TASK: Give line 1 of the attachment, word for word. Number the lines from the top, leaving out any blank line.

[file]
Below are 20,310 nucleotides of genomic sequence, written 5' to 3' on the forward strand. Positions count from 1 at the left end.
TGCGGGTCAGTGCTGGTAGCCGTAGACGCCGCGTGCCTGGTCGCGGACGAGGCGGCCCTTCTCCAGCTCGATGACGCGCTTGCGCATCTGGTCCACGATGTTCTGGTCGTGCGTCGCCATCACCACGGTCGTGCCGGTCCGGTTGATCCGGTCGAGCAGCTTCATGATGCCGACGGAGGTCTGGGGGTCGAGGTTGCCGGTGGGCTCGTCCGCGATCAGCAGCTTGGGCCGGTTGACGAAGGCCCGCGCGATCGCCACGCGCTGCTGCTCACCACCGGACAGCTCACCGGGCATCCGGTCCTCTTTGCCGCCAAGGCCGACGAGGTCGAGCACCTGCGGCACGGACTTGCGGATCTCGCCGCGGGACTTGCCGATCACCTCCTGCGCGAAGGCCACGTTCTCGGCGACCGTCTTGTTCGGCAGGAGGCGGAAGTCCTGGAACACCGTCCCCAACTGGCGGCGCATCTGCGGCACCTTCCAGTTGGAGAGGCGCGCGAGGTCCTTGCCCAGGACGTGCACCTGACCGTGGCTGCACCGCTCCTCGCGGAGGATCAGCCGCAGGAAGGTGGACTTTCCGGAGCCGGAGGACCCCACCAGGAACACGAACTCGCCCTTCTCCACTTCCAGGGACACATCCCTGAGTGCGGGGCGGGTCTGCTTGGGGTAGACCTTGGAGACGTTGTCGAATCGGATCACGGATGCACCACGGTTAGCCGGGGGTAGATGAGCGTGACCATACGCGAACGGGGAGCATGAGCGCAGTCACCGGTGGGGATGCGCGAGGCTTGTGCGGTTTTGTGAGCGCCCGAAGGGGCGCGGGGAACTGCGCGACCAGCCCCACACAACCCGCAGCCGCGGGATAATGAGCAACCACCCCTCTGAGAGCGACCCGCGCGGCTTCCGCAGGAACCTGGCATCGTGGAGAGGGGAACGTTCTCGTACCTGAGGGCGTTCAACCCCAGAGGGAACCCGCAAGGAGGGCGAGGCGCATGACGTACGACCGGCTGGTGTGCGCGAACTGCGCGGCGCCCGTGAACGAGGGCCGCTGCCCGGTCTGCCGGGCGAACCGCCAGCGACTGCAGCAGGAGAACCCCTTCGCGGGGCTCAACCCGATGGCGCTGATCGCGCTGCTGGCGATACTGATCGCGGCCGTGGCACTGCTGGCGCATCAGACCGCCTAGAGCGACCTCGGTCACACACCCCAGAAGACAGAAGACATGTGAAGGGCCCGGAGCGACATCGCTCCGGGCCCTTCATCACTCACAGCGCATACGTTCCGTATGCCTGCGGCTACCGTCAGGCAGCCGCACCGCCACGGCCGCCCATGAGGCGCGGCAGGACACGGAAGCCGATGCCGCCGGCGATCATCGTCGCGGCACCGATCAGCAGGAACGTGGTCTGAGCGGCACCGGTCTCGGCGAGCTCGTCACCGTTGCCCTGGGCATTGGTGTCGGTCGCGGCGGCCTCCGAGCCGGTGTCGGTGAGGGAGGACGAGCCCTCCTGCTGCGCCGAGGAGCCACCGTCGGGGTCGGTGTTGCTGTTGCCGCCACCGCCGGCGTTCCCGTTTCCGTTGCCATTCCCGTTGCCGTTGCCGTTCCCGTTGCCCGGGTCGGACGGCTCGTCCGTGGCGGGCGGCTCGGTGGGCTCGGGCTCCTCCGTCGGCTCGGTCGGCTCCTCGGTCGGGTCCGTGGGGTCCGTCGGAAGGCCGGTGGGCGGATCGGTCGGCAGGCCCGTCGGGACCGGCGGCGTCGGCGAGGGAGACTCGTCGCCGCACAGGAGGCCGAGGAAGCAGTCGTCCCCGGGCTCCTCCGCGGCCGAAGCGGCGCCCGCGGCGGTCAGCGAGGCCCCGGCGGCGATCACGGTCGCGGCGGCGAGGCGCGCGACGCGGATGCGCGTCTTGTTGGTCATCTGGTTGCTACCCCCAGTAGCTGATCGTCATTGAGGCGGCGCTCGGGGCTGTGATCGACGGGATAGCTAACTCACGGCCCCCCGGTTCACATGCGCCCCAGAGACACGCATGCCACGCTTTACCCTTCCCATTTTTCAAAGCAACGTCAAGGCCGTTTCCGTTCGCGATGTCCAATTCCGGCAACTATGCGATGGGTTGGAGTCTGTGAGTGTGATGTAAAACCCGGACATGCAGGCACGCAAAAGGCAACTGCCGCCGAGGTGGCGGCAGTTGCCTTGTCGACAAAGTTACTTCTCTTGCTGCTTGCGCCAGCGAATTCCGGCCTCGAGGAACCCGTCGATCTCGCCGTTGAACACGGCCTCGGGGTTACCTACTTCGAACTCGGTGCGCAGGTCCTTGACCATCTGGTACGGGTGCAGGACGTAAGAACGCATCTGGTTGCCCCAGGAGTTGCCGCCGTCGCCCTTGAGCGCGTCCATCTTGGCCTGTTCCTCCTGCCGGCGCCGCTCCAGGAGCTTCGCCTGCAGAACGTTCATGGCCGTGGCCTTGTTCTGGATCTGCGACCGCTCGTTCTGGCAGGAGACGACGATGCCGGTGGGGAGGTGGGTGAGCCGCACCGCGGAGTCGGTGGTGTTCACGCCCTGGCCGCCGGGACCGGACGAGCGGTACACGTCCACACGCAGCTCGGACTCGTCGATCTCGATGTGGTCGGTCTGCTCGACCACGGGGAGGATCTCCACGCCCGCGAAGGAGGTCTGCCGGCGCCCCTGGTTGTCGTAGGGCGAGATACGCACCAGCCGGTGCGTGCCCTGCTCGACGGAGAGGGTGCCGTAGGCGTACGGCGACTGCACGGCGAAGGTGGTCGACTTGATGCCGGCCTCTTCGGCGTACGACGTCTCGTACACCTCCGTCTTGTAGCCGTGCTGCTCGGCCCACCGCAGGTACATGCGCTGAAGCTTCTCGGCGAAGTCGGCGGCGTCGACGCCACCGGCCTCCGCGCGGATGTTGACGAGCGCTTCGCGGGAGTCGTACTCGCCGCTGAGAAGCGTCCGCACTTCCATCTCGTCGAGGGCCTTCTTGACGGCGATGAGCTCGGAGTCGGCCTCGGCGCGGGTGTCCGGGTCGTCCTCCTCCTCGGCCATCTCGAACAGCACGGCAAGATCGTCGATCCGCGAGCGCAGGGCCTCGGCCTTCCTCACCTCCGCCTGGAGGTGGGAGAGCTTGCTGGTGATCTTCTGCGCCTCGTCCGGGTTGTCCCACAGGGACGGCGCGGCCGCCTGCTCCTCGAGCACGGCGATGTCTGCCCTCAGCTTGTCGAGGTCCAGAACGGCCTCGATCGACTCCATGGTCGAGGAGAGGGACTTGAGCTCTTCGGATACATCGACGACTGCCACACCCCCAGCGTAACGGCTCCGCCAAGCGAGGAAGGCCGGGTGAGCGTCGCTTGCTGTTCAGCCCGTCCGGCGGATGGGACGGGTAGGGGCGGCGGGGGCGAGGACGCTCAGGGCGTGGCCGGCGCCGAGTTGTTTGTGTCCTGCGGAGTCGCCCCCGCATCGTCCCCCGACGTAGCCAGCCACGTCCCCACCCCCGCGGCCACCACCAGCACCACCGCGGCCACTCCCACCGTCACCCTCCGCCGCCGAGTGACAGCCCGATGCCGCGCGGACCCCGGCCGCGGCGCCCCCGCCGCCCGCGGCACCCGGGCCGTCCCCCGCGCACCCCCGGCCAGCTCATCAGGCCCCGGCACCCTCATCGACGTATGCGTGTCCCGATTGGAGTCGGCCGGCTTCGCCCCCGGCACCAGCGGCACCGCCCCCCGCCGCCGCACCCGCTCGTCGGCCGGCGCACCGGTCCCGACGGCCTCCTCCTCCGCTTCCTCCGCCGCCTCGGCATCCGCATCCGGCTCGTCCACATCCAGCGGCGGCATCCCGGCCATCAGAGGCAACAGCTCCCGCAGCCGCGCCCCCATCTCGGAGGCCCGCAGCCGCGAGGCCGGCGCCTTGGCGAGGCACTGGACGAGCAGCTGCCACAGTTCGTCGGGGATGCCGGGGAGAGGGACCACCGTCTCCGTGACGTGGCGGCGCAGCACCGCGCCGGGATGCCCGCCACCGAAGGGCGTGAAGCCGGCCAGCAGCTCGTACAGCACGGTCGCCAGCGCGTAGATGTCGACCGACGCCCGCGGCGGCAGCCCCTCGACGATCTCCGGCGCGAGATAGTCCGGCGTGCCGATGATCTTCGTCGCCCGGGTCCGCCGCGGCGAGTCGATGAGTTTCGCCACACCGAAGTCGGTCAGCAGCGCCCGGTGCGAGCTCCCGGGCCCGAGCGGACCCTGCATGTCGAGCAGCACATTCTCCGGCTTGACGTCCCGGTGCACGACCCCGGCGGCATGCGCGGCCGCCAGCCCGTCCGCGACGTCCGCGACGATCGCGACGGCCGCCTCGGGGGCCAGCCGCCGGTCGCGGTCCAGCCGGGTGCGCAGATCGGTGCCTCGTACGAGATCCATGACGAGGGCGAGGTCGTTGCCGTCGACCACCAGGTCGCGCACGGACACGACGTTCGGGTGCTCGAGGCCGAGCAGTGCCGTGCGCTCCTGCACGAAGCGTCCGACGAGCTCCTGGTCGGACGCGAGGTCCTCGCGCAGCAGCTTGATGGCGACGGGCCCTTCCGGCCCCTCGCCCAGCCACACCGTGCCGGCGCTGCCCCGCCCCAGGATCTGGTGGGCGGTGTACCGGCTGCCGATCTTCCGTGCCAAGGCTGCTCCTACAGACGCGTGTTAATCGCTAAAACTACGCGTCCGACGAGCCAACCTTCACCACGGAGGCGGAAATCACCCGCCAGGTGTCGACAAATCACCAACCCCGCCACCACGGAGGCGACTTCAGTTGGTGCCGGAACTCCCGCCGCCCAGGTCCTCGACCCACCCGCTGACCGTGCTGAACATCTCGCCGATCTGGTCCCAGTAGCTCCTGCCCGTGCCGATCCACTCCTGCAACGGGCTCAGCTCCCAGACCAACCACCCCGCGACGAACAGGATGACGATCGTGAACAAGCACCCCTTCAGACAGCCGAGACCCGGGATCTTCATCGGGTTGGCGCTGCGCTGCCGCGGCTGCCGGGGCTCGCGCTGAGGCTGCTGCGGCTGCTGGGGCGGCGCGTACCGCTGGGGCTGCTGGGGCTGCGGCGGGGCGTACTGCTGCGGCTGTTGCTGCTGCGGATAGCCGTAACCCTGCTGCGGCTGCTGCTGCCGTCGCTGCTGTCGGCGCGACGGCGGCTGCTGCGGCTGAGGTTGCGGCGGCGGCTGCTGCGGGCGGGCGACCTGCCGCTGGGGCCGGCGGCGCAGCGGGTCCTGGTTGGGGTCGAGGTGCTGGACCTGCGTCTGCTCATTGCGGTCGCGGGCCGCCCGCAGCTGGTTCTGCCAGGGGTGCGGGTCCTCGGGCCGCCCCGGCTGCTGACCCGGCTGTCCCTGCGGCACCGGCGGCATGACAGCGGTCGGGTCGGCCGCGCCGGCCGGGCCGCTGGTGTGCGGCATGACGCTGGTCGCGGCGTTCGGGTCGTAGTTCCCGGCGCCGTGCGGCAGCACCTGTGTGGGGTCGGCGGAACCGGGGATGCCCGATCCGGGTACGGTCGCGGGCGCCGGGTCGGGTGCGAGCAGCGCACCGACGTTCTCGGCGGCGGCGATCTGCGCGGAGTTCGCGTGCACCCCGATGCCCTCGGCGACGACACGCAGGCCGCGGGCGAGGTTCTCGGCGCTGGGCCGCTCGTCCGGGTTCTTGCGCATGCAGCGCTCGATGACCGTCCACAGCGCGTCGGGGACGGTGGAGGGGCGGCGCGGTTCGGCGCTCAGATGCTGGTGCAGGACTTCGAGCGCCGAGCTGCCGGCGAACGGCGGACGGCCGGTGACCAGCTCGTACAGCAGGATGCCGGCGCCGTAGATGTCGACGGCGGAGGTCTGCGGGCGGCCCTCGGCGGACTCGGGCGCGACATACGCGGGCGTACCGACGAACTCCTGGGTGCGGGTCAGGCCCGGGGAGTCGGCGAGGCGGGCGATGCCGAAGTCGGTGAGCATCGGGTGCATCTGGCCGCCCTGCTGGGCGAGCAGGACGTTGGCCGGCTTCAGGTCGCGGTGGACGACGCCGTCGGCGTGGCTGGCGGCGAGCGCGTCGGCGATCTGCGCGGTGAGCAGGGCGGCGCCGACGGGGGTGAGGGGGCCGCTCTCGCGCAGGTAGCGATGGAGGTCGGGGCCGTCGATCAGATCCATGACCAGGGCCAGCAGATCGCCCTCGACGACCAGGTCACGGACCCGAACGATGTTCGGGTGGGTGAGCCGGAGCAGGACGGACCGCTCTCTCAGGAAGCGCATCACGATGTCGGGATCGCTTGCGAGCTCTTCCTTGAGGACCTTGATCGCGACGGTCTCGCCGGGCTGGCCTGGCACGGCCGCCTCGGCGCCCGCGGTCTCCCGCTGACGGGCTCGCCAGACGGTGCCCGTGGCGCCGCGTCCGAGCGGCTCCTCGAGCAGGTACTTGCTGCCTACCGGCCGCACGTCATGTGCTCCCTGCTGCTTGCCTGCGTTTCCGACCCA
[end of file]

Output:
Below are 20,310 nucleotides of genomic sequence, written 5' to 3' on the forward strand. Positions count from 1 at the left end.